The spending cuts I want to talk to you about. They're made in discretionary programs, entitlement programs and interest payments on the national debt. You can't make cuts of this size unless you basically disappoint every interest group in the Congress. For example, in agriculture, we have made cuts in commodity support, crop insurance and rural electric. We've asked federal employees to forego the automatic pay increases tied to inflation they have been getting for years and years and years to the tune of $13 billion. We're trimming 150,000 people from the federal payrolls by attrition, and saving $11 billion in overall administrative cuts.
We're replacing the existing system of guaranteed student loans in a way that will save $4 billion -- and is wildly unpopular from the people who were making money from the student loan program because it was a government guarantee with no risk. If you ask about Medicare, there's about $60 billion in cuts from Medicare from the red line I showed you. There are cuts in Medicaid. There are cuts in military and civilian retirement, delaying payments for them to reduce our payments on retirement this year and in the years ahead. No part of the federal budget has been fully spared.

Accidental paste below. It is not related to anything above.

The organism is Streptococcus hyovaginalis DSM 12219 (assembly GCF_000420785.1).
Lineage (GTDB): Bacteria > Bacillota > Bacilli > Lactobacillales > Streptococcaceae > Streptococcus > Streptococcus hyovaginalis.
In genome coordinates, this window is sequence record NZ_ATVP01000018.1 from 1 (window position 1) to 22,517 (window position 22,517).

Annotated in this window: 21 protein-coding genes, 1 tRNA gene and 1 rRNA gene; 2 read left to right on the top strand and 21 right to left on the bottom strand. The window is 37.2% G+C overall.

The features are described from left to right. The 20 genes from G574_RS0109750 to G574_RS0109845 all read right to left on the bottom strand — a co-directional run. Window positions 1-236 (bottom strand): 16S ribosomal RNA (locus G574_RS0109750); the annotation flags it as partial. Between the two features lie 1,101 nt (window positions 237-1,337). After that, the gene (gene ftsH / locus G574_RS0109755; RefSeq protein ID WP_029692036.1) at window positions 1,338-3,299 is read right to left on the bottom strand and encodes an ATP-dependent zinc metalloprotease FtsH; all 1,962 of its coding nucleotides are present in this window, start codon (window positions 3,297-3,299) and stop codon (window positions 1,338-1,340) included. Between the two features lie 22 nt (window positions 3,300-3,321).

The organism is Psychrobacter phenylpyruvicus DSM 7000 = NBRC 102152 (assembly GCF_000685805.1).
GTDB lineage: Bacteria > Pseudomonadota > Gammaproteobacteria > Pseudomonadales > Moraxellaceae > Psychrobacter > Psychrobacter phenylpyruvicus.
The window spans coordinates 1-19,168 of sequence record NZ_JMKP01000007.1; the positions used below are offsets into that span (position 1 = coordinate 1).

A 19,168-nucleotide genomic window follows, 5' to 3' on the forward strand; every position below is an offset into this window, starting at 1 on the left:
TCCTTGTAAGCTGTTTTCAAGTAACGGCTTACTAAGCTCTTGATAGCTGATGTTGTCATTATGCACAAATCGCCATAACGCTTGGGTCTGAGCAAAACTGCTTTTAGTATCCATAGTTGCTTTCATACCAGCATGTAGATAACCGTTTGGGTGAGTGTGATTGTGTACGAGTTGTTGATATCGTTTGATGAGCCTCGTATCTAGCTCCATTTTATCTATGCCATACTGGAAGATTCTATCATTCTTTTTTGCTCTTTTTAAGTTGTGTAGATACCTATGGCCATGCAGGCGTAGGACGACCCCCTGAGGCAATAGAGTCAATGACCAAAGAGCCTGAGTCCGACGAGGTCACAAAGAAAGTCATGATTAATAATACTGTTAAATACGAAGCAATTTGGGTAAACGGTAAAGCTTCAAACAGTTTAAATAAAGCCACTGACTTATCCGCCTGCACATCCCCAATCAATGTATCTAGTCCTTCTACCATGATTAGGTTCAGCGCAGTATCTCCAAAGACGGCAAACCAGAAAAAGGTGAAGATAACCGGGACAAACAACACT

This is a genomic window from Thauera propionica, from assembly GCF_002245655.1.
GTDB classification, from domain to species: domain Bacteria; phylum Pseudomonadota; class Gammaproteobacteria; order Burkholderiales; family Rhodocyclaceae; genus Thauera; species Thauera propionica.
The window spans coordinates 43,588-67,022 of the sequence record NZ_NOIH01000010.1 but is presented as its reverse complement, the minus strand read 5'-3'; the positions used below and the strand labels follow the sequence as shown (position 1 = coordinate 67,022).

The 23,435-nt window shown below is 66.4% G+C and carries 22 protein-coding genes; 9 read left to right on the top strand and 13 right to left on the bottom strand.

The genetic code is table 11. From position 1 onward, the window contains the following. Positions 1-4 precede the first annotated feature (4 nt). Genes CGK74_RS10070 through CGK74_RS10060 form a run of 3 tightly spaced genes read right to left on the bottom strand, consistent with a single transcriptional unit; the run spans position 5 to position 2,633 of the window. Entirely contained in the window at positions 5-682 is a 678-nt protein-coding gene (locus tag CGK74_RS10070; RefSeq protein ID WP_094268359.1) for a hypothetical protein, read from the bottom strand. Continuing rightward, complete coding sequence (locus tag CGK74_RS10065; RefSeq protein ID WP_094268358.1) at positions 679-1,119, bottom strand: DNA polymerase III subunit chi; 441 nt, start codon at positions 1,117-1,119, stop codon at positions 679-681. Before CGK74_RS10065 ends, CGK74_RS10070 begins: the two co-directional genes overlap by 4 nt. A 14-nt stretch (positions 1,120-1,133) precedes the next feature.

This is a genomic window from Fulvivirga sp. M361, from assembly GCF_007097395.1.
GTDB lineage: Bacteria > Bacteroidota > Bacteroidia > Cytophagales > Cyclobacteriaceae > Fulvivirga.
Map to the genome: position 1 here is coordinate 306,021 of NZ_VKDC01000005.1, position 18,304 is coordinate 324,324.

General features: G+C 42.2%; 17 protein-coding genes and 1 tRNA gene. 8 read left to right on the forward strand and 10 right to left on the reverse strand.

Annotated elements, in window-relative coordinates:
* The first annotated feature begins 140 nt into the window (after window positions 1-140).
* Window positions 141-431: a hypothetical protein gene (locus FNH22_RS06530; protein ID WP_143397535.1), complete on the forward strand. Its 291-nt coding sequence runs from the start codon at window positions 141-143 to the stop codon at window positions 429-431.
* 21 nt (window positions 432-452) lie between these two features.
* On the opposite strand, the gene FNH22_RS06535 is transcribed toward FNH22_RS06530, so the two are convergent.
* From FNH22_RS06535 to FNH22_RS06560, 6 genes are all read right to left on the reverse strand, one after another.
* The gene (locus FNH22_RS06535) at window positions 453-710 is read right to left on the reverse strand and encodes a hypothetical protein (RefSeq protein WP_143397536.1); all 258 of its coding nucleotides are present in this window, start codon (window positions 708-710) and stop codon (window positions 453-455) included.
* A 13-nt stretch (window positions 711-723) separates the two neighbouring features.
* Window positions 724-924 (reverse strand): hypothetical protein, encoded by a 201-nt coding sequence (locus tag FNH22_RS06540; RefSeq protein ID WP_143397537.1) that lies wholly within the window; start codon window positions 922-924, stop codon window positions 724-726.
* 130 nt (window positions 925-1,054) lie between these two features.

Of the cuts that are made -- I don't think I have a chart on this -- but of the cuts that are made, basically we cut over twice as much and apply it to the deficit as we cut and applied to new spending. I've been criticized because I've advocated some to new spending. I've been criticized because I've advocated some new spending programs. I plead guilty to that. But I want you to know exactly what they are.
I plead guilty to believing that it is worth it to have the government replace some of these defense cuts with investments in domestic commercial technologies and new partnerships with the private sector. That's what our competitors do. I think we have to compete.
I plead guilty to wanting to fully fund the Head Start program, because we've got all these underprivileged kids out there that need to be very privileged and empowered adults, and I think we ought to fully fund the program as part of an overall strategy to meet the national education goals. I plead guilty to that. I think it's worth the money.